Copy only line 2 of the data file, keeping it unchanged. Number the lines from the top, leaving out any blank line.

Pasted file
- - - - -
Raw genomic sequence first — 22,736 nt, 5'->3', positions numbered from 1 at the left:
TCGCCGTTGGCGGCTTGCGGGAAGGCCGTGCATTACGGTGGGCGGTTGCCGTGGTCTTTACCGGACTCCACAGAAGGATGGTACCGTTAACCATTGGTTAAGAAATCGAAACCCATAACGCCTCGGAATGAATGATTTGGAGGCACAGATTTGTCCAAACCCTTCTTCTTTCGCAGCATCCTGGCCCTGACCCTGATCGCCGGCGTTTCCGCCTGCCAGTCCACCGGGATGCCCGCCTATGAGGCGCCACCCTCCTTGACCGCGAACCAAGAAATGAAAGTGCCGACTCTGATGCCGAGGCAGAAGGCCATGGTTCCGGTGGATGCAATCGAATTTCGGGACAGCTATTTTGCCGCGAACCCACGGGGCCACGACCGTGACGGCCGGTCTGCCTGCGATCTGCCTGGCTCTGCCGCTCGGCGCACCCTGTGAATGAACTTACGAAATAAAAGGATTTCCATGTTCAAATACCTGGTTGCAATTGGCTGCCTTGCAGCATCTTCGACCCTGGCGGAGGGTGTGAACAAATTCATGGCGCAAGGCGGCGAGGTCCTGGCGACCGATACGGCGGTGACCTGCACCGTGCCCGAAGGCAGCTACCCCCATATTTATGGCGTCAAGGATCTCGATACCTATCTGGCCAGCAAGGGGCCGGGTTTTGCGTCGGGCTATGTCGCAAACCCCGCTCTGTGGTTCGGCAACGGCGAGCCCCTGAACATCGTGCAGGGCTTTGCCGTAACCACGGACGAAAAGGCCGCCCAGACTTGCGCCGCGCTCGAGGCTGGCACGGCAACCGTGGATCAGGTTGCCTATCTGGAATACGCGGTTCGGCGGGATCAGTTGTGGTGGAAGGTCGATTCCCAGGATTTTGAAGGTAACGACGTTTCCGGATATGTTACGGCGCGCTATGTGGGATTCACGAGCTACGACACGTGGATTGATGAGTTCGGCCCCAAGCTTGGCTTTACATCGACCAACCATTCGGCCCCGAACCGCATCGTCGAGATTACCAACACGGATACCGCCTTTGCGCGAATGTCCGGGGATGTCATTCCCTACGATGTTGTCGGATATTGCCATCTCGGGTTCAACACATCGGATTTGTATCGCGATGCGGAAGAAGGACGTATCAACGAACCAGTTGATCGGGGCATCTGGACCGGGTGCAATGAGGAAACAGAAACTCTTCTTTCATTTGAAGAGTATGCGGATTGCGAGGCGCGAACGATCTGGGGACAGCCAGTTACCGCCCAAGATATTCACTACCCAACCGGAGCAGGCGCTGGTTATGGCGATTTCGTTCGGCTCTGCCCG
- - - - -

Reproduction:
TCGCCGTTGGCGGCTTGCGGGAAGGCCGTGCATTACGGTGGGCGGTTGCCGTGGTCTTTACCGGACTCCACAGAAGGATGGTACCGTTAACCATTGGTTAAGAAATCGAAACCCATAACGCCTCGGAATGAATGATTTGGAGGCACAGATTTGTCCAAACCCTTCTTCTTTCGCAGCATCCTGGCCCTGACCCTGATCGCCGGCGTTTCCGCCTGCCAGTCCACCGGGATGCCCGCCTATGAGGCGCCACCCTCCTTGACCGCGAACCAAGAAATGAAAGTGCCGACTCTGATGCCGAGGCAGAAGGCCATGGTTCCGGTGGATGCAATCGAATTTCGGGACAGCTATTTTGCCGCGAACCCACGGGGCCACGACCGTGACGGCCGGTCTGCCTGCGATCTGCCTGGCTCTGCCGCTCGGCGCACCCTGTGAATGAACTTACGAAATAAAAGGATTTCCATGTTCAAATACCTGGTTGCAATTGGCTGCCTTGCAGCATCTTCGACCCTGGCGGAGGGTGTGAACAAATTCATGGCGCAAGGCGGCGAGGTCCTGGCGACCGATACGGCGGTGACCTGCACCGTGCCCGAAGGCAGCTACCCCCATATTTATGGCGTCAAGGATCTCGATACCTATCTGGCCAGCAAGGGGCCGGGTTTTGCGTCGGGCTATGTCGCAAACCCCGCTCTGTGGTTCGGCAACGGCGAGCCCCTGAACATCGTGCAGGGCTTTGCCGTAACCACGGACGAAAAGGCCGCCCAGACTTGCGCCGCGCTCGAGGCTGGCACGGCAACCGTGGATCAGGTTGCCTATCTGGAATACGCGGTTCGGCGGGATCAGTTGTGGTGGAAGGTCGATTCCCAGGATTTTGAAGGTAACGACGTTTCCGGATATGTTACGGCGCGCTATGTGGGATTCACGAGCTACGACACGTGGATTGATGAGTTCGGCCCCAAGCTTGGCTTTACATCGACCAACCATTCGGCCCCGAACCGCATCGTCGAGATTACCAACACGGATACCGCCTTTGCGCGAATGTCCGGGGATGTCATTCCCTACGATGTTGTCGGATATTGCCATCTCGGGTTCAACACATCGGATTTGTATCGCGATGCGGAAGAAGGACGTATCAACGAACCAGTTGATCGGGGCATCTGGACCGGGTGCAATGAGGAAACAGAAACTCTTCTTTCATTTGAAGAGTATGCGGATTGCGAGGCGCGAACGATCTGGGGACAGCCAGTTACCGCCCAAGATATTCACTACCCAACCGGAGCAGGCGCTGGTTATGGCGATTTCGTTCGGCTCTGCCCG